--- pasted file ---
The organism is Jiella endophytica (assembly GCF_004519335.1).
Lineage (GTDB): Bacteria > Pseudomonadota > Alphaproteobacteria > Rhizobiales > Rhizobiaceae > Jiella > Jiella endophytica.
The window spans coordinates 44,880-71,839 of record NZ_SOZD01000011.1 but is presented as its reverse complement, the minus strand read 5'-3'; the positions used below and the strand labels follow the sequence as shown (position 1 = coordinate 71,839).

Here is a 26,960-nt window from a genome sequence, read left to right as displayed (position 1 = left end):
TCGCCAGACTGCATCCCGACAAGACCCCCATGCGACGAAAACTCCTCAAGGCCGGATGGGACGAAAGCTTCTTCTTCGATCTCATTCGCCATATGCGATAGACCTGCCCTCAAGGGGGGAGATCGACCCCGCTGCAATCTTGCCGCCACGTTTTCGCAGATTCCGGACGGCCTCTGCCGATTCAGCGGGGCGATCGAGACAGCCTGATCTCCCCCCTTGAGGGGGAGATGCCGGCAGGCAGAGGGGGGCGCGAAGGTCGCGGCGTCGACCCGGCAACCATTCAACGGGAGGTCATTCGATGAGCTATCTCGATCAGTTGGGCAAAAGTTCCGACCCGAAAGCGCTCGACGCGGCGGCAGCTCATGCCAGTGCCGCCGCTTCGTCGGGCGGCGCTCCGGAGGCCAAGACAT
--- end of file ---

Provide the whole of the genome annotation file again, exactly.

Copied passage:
The organism is Jiella endophytica (assembly GCF_004519335.1).
Lineage (GTDB): Bacteria > Pseudomonadota > Alphaproteobacteria > Rhizobiales > Rhizobiaceae > Jiella > Jiella endophytica.
The window spans coordinates 44,880-71,839 of record NZ_SOZD01000011.1 but is presented as its reverse complement, the minus strand read 5'-3'; the positions used below and the strand labels follow the sequence as shown (position 1 = coordinate 71,839).

Here is a 26,960-nt window from a genome sequence, read left to right as displayed (position 1 = left end):
TCGCCAGACTGCATCCCGACAAGACCCCCATGCGACGAAAACTCCTCAAGGCCGGATGGGACGAAAGCTTCTTCTTCGATCTCATTCGCCATATGCGATAGACCTGCCCTCAAGGGGGGAGATCGACCCCGCTGCAATCTTGCCGCCACGTTTTCGCAGATTCCGGACGGCCTCTGCCGATTCAGCGGGGCGATCGAGACAGCCTGATCTCCCCCCTTGAGGGGGAGATGCCGGCAGGCAGAGGGGGGCGCGAAGGTCGCGGCGTCGACCCGGCAACCATTCAACGGGAGGTCATTCGATGAGCTATCTCGATCAGTTGGGCAAAAGTTCCGACCCGAAAGCGCTCGACGCGGCGGCAGCTCATGCCAGTGCCGCCGCTTCGTCGGGCGGCGCTCCGGAGGCCAAGACAT